ATO REVISITS ITS OWN INTERPRETATION OF TAXATION LAWS AFFECTING PROPERTY SETTLEMENTS On 13 November 2013, the Australian Taxation Office (ATO) issued a draft Taxation Ruling (TR13/D6) under which the ATO proposes to reinterpret its own rulings that had previously been used to provide an exclusion from certain tax consequences for property settlements. The draft ruling […]
Superannuation is a class of property they can be divided between spouses. Since 2001 superannuation has been able to be split between the parties to a marriage. In March 2009, legislation was introduced to enable de facto couples to be able to split superannuation. As part of a property settlement, parties can now split superannuation […]
Generally speaking, if you hold property with your partner or spouse, there’s two ways that title in a property may be held:- as tenants in common (where each of you have a distinct and separate portion of the title, for example a one-half interest each, or a two-thirds/one-third interest respectively); and as joint tenants (where […]
Is there a way to get a good property settlement? In this video, Best Wilson Family Lawyer, Rebecca Harding…
A family law property settlement generally happens in three distinct steps. The first of which is valuing your property. In other words, determining the net value of all property. This is irrespective of whether property is held legally by yourself, by your former partner or by both of you jointly. Property includes real estate, cash, […]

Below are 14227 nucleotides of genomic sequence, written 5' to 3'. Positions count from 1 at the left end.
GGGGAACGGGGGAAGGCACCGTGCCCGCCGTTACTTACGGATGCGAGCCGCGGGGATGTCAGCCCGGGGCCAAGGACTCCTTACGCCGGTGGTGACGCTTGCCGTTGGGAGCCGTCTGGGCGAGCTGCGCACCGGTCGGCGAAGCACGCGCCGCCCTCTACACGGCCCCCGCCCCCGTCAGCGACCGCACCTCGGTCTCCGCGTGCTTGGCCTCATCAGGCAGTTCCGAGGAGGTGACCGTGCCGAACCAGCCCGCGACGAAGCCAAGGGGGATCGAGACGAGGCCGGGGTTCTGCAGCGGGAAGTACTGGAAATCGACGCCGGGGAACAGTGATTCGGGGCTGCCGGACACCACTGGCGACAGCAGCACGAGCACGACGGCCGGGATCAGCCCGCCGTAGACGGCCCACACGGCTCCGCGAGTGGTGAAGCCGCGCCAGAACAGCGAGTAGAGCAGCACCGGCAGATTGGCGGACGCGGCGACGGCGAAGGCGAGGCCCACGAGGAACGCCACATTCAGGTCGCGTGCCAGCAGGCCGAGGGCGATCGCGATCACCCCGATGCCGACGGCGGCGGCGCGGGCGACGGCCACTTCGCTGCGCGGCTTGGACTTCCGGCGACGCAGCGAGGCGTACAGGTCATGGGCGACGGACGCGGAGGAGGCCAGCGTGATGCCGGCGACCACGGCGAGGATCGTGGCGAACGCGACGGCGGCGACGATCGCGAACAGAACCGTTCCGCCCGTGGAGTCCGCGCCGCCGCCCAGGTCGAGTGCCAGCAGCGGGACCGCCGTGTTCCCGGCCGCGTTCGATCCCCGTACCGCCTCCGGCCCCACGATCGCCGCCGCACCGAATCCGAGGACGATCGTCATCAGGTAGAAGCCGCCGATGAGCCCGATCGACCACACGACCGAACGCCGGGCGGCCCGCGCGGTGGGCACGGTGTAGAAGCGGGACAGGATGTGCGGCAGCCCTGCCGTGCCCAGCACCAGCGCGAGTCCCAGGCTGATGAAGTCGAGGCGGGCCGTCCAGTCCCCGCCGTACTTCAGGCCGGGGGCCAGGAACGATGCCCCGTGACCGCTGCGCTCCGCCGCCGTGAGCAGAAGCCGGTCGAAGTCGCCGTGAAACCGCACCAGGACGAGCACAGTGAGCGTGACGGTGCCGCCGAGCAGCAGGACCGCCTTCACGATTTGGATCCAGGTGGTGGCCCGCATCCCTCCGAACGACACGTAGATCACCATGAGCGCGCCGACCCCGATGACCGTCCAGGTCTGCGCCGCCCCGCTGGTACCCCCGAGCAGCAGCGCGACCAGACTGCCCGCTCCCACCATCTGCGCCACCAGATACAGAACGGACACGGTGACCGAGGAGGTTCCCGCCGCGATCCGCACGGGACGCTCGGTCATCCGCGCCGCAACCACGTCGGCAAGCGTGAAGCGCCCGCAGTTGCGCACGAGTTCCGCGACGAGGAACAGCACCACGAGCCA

The second step in a property settlement is an assessment of your respective contributions to your property pool, including both financial and non-financial contributions.
The third step relevant to property settlement is an examination of future considerations. The Court has a very wide discretion in making adjustments to reflect these considerations.
One of the really common questions people ask is “What am I entitled to?” The process of a property settlement can at times be less strenuous than you think. In fact, only about 5% of all property settlements end up before a Judge. The key to all of this is trying to strike an agreement […]
Quite often its necessary for a court to approve an Interim Order until such time as a trial has taken place and Final Orders are made.